Outage tracking site Down Detector logged tens of thousands of reports for each of the services. Facebook’s own site would not load at all; Instagram and WhatsApp were accessible, but could not load new content or send messages.
The outage came amid mounting difficulties for the company.
On Sunday, “60 Minutes” aired a segment in which Facebook whistleblower Frances Haugen claimed the company is aware of how its platforms are used to spread hate, violence and misinformation, and that Facebook has tried to hide that evidence. Facebook has pushed back on those claims.
The interview followed weeks of reporting about and criticism of Facebook after Haugen released thousands of pages of internal documents to regulators and the Wall Street Journal. Haugen is set to testify before the Senate subcommittee on Consumer Protection, Product Safety, and Data Security on Tuesday.
In her prepared testimony obtained by CNN on Monday ahead of her appearance before the subcommittee, Haugen said, “I came forward because I recognized a frightening truth: almost no one outside of Facebook knows what happens inside Facebook.”
Concerning the outage, Facebook VP of infrastructure Santosh Janardhan said in a statement Tuesday morning that it wanted to “make clear” there was “no malicious activity,”
The fact that Facebook, Instagram, and WhatsApp all experienced significant issues for around six hours was a major event for many users.
“I don’t know If I’ve seen an outage like this before from a major internet firm,” said Doug Madory, director of internet analysis at network monitoring firm Kentik.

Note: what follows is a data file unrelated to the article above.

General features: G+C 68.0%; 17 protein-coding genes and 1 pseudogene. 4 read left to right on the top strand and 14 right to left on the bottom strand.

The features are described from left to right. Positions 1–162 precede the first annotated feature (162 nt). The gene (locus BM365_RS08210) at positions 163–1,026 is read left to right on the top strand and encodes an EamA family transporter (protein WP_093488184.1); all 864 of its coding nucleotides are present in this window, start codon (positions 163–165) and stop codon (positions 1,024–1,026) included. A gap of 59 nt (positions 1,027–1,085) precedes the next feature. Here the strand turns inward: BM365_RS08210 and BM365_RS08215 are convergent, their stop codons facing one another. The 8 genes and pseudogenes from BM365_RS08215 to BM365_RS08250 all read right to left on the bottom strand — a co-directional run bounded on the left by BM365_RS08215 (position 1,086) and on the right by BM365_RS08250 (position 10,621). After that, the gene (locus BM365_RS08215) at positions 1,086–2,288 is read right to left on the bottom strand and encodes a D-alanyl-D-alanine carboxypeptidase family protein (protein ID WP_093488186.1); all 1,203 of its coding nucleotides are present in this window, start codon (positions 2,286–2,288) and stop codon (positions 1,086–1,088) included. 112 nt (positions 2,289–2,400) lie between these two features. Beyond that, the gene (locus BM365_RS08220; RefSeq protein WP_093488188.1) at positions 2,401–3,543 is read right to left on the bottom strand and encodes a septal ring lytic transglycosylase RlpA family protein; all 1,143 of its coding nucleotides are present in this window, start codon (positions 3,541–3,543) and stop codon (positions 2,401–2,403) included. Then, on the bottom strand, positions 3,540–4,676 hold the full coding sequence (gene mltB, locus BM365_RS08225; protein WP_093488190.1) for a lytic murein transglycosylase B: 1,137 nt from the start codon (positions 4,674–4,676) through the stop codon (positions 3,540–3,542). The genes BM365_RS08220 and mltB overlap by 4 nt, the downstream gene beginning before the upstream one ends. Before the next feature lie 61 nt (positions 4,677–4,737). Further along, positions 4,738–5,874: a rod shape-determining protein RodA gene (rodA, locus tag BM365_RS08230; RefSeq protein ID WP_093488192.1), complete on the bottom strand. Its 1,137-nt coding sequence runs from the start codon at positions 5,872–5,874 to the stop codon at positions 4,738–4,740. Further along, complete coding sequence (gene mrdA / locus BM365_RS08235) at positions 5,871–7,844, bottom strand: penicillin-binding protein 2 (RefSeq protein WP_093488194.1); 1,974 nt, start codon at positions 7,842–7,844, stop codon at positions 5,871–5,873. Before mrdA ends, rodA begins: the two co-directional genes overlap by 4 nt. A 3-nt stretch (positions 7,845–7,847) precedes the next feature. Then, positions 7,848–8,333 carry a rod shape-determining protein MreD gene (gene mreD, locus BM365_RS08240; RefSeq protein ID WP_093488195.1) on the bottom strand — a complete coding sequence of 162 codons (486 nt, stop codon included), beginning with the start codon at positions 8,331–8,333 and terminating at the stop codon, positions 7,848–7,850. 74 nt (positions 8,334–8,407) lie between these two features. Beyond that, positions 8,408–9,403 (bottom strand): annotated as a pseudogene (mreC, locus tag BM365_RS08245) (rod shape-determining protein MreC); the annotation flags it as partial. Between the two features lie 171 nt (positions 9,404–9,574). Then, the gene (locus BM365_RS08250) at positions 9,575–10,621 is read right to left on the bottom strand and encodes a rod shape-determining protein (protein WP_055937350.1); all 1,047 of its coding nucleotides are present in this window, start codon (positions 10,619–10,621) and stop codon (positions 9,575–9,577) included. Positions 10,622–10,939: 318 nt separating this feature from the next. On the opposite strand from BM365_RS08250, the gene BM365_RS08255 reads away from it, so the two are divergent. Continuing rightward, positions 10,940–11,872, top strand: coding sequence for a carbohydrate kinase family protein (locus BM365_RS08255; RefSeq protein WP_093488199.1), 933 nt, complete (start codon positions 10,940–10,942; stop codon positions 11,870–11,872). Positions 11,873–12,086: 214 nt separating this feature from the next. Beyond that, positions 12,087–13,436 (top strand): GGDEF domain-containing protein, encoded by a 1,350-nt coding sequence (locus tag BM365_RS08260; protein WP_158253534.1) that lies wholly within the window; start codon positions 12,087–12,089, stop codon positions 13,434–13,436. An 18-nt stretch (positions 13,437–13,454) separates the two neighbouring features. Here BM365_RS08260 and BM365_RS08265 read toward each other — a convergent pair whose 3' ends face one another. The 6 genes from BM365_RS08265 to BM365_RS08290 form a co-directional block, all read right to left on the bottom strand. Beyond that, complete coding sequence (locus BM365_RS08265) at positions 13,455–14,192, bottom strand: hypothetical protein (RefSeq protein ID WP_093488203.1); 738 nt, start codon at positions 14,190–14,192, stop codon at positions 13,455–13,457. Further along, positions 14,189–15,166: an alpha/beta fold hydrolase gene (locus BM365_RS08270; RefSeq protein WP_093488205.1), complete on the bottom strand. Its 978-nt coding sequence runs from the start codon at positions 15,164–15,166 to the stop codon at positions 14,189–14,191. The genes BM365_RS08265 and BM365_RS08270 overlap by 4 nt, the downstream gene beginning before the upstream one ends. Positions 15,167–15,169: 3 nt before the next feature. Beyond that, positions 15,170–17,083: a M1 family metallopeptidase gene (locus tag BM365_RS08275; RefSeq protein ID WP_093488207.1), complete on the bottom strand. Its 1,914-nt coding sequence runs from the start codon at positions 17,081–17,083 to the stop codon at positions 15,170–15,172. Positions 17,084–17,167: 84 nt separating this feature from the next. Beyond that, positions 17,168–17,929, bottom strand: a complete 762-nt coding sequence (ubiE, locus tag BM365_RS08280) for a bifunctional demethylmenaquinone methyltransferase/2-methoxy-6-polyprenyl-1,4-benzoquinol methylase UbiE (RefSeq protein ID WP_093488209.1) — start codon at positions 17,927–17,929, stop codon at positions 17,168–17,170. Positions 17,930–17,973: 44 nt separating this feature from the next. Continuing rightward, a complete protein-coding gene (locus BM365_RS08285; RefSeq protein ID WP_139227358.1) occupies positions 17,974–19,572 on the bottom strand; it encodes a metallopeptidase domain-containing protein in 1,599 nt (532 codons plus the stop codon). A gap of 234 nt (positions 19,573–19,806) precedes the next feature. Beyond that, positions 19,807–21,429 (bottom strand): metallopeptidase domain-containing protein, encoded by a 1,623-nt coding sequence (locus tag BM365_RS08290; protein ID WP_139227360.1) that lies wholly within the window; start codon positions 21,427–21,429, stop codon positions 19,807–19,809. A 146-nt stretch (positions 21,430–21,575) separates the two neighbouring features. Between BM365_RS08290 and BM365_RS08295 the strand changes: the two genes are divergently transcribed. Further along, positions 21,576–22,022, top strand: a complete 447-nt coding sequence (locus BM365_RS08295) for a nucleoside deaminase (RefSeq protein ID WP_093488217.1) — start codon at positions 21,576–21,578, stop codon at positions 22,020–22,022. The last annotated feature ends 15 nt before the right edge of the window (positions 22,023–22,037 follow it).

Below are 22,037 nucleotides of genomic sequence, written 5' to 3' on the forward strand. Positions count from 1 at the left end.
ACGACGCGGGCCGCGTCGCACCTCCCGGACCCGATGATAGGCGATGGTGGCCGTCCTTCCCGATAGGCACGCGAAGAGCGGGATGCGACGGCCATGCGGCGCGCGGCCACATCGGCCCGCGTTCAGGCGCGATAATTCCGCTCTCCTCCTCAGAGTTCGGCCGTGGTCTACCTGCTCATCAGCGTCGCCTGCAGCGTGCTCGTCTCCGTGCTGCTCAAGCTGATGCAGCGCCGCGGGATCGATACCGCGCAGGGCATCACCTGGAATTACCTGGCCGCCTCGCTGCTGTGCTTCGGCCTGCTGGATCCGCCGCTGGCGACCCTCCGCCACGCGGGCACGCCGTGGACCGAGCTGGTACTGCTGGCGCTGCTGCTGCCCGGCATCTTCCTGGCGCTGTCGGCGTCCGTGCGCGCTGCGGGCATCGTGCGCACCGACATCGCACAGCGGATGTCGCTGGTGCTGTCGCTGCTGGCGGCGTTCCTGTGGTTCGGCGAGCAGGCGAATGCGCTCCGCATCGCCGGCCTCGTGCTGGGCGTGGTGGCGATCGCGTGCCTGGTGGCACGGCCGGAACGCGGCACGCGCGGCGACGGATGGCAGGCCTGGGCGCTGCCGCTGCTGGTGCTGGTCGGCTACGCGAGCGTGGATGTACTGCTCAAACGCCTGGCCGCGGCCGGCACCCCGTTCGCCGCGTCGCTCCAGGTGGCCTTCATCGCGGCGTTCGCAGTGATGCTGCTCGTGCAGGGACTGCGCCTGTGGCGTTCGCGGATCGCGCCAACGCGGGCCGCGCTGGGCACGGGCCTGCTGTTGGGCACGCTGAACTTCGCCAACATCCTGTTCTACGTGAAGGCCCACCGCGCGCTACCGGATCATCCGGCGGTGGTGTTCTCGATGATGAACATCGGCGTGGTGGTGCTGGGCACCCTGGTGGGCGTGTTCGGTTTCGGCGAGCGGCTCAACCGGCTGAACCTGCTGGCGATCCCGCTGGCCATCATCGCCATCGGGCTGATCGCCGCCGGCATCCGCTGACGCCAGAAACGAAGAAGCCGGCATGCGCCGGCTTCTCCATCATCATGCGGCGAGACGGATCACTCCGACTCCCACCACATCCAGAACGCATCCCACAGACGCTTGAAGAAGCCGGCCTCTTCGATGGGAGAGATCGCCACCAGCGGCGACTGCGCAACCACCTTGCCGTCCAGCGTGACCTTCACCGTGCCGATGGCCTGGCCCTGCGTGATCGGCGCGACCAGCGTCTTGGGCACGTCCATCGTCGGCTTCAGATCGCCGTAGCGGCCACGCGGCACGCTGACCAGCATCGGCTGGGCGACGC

For a lot of people, Madory told CNN, “Facebook is the internet to them.”
But the fact that a company of Facebook’s size and resources was offline for around six hours suggests there was no quick fix for the issue.
“To the huge community of people and businesses around the world who depend on us: we’re sorry,” it said. “We’ve been working hard to restore access to our apps and services and are happy to report they are coming back online now. Thank you for bearing with us.”
“Our engineering teams have learned that configuration changes on the backbone routers that coordinate network traffic between our data centers caused issues that interrupted this communication. This disruption to network traffic had a cascading effect on the way our data centers communicate, bringing our services to a halt,” Janardhan said.
Janardhan said the company has “no evidence that user data was compromised as a result of this downtime.”
As services began to come back online, Facebook CEO Mark Zuckerberg posted to his Facebook page.
“Facebook, Instagram, WhatsApp and Messenger are coming back online now,” he wrote. “Sorry for the disruption today — I know how much you rely on our services to stay connected with the people you care about.”